‘We Have a Calling:’ Conjuring 2 Writers Talk About Where Faith and Fright Meet

Some Christians believe that believers shouldn’t even watch horror films, much less write them. Too scary, they say. Too gross. The occult themes in many can even be dangerous.

Screenwriters Chad and Carey Hayes, twin brothers who penned The Conjuring and, now, The Conjuring 2 (in theaters June 10) have heard it all—sometimes from their own family and friends. But they have a different take. They see a dark world out there—not the world they create through their work, but the world they write for. Like Ed and Lorraine Warren, the real demonologists they’ve written about in The Conjuring movies, they see themselves as agents of hope spreading a little light in some pretty dark spaces. For them, it’s the darkened space of a movie theater.

“Imagine writing a horror film that has no sex, no blood, no language and talks about God,” Carey says. And in a way, he and Chad have indeed made a pair of Christian horror flicks.

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OK, so that’s a bit of an exaggeration. The Conjuring movies won’t be screened in many churches. They’re made for secular audiences, and both have some problematic content. But Carey’s right—they’re remarkably clean for the genre, and they talk more about God and the power of faith than many Christian flicks (I’ll talk more about The Conjuring 2 early next week). They don’t rely on buckets of blood to freak out the audience, no gratuitous makeout scenes to titillate them. The movies earn their R-rating, as far as I can tell, for one reason: They’re dang scary.

And if you talk with Chad and Carey, they’ll tell you there’s no sin in being scary.

“Some people [who go to horror films] are in deep, deep trouble,” Chad says. “This is reinventing the type of film that people like. [And we’re saying] it’s OK for believers to go to these types of films.”

The twins didn’t grow up watching a ton of horror films growing up. But they did watch a lot of Alfred Hitchcock flicks. They voraciously read Stephen King novels too, carefully tracking how he crafted his stories. Still, they didn’t set out to become horror screenplay specialists: When they were given the chance to pen 2005’s The House of Wax remake, Carey says they took it on as a “challenge of writing something different.”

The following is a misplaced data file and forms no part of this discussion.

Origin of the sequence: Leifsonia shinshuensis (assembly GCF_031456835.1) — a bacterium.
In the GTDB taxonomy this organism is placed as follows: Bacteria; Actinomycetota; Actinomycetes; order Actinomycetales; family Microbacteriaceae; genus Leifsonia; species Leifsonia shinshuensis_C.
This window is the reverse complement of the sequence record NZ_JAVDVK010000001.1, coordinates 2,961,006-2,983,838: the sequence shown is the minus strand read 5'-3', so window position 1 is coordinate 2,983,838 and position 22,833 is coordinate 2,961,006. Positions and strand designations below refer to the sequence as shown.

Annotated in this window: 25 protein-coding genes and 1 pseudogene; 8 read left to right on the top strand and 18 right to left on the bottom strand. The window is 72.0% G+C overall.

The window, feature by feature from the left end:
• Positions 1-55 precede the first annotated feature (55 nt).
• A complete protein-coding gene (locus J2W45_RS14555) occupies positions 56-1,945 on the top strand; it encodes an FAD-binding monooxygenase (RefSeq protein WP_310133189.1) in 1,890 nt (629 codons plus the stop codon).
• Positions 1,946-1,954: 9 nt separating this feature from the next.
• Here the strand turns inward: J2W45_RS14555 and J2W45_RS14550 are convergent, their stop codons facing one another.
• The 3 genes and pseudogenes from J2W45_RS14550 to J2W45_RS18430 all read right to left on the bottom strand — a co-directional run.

But they discovered the genre—a genre so despised on principle by many Christians—ironically allows them to talk about matters of faith in a way that feels pretty realistic. Secular moviegoers might roll their eyes if a character just bursts into prayer … unless, of course, that character is facing a demon seeking to pull her down to hell. In situations like those, prayer seems wholly appropriate.

These movies are loaded with faith content, but they’re not preachy. Chad and Carey say that they’re really following the example of a missionary aunt of theirs. “She would never preach to you at all,” Carey said. “She would live by example.”

Conjuring protagonists Ed and Lorraine Warren (played by Patrick Wilson and Vera Farmiga, respectively) are a strange sort of missionary team themselves. Armed with only their faith, they dive into some seriously creepy places to save a few lives and, in the process, a few souls. “When people don’t get involved, that’s where Satan prevails,” Carey says. “They go to people that need help, and everybody needs help in different ways. … Like Ed says to Lorraine early, early on in the movie [The Conjuring 2], ‘God brought us together for a reason.’”

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